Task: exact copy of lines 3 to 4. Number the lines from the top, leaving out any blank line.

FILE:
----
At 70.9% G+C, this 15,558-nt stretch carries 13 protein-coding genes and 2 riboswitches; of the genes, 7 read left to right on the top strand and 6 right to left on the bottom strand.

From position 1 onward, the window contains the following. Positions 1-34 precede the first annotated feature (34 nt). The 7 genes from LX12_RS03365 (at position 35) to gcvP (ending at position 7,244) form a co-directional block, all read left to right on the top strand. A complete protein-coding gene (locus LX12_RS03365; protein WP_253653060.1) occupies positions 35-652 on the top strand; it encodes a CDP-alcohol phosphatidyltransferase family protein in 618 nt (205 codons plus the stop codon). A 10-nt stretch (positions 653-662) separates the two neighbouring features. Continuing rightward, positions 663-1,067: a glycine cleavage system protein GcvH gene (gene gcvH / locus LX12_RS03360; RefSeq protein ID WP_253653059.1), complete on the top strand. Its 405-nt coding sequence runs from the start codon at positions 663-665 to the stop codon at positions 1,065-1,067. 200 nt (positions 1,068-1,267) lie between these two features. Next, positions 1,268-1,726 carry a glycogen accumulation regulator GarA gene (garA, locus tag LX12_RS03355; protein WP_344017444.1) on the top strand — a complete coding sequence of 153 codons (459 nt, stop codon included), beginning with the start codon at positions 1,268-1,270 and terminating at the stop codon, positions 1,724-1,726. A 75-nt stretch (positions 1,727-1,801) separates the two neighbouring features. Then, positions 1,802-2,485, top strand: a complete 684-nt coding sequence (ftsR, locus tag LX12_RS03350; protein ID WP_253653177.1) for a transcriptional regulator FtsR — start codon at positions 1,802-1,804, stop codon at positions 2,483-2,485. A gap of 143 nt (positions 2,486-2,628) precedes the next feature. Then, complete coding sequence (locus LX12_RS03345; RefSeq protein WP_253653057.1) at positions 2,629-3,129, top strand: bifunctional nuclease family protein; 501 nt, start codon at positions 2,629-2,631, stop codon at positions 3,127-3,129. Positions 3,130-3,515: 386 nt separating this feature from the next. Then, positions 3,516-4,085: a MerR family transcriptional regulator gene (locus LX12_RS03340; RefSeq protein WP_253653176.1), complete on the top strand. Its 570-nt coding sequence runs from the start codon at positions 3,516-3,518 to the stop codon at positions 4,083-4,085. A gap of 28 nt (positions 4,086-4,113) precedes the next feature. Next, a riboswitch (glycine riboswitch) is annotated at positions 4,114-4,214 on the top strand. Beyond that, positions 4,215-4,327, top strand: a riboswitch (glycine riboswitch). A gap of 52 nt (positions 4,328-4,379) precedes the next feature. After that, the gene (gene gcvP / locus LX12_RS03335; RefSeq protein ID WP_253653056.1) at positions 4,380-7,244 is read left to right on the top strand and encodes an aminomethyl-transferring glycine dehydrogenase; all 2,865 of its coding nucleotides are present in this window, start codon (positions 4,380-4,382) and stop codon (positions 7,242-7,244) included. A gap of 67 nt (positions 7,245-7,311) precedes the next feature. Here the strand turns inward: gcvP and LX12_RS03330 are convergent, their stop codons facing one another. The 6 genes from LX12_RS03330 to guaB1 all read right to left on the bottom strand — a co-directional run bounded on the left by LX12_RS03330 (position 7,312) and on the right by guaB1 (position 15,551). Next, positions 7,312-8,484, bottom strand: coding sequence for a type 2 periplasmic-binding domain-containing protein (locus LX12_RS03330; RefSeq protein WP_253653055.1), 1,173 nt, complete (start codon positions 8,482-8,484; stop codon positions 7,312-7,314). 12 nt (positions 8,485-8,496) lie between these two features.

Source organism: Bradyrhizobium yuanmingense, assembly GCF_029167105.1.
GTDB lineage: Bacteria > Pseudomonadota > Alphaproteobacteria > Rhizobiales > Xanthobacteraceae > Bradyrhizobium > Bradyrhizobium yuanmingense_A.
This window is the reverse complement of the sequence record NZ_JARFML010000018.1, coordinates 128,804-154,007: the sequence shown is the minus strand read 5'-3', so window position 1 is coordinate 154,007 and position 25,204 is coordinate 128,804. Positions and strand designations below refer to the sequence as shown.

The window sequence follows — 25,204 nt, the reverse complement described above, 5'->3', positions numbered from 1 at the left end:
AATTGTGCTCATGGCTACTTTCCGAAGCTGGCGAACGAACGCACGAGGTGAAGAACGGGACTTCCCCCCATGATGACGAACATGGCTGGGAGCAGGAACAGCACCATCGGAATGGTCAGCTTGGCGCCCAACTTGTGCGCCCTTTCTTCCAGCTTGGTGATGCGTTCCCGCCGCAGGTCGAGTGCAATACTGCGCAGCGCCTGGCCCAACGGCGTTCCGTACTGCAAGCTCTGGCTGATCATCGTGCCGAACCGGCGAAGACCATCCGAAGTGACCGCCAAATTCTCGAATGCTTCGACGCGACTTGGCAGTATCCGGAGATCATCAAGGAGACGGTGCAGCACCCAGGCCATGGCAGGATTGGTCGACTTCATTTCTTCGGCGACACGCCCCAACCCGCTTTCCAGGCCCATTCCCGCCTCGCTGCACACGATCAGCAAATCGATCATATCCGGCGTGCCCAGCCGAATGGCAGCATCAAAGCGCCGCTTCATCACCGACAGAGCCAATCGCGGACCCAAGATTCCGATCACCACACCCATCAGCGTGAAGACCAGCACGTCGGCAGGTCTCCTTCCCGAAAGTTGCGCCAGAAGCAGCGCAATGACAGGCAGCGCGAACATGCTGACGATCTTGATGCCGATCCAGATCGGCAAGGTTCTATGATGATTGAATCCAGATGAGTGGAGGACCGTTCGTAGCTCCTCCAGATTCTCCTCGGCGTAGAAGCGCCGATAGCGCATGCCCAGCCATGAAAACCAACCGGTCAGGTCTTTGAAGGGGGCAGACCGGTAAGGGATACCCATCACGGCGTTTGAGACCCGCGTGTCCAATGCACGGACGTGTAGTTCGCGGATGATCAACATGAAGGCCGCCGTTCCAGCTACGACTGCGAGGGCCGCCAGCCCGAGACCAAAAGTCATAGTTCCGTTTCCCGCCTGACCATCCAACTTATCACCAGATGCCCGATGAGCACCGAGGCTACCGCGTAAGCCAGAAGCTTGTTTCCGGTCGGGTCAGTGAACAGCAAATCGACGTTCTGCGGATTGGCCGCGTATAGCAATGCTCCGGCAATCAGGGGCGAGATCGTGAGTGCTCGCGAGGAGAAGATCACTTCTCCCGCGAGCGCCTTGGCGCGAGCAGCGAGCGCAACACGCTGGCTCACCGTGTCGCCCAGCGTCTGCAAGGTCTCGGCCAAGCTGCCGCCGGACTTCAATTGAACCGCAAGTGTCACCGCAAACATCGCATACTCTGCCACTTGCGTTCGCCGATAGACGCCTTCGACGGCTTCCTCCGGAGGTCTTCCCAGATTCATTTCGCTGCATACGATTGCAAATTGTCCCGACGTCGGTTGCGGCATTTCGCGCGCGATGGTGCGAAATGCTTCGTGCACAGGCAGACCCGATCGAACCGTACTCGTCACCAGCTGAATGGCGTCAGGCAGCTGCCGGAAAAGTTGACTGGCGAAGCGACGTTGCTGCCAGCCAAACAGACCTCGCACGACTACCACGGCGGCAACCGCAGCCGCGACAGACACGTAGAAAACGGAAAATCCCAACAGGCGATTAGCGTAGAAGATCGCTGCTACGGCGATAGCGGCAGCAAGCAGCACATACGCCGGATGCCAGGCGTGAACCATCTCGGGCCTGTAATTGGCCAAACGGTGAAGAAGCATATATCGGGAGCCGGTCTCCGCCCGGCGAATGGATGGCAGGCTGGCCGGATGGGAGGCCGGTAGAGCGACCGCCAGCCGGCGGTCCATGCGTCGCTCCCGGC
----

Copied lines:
Source organism: Bradyrhizobium yuanmingense, assembly GCF_029167105.1.
GTDB lineage: Bacteria > Pseudomonadota > Alphaproteobacteria > Rhizobiales > Xanthobacteraceae > Bradyrhizobium > Bradyrhizobium yuanmingense_A.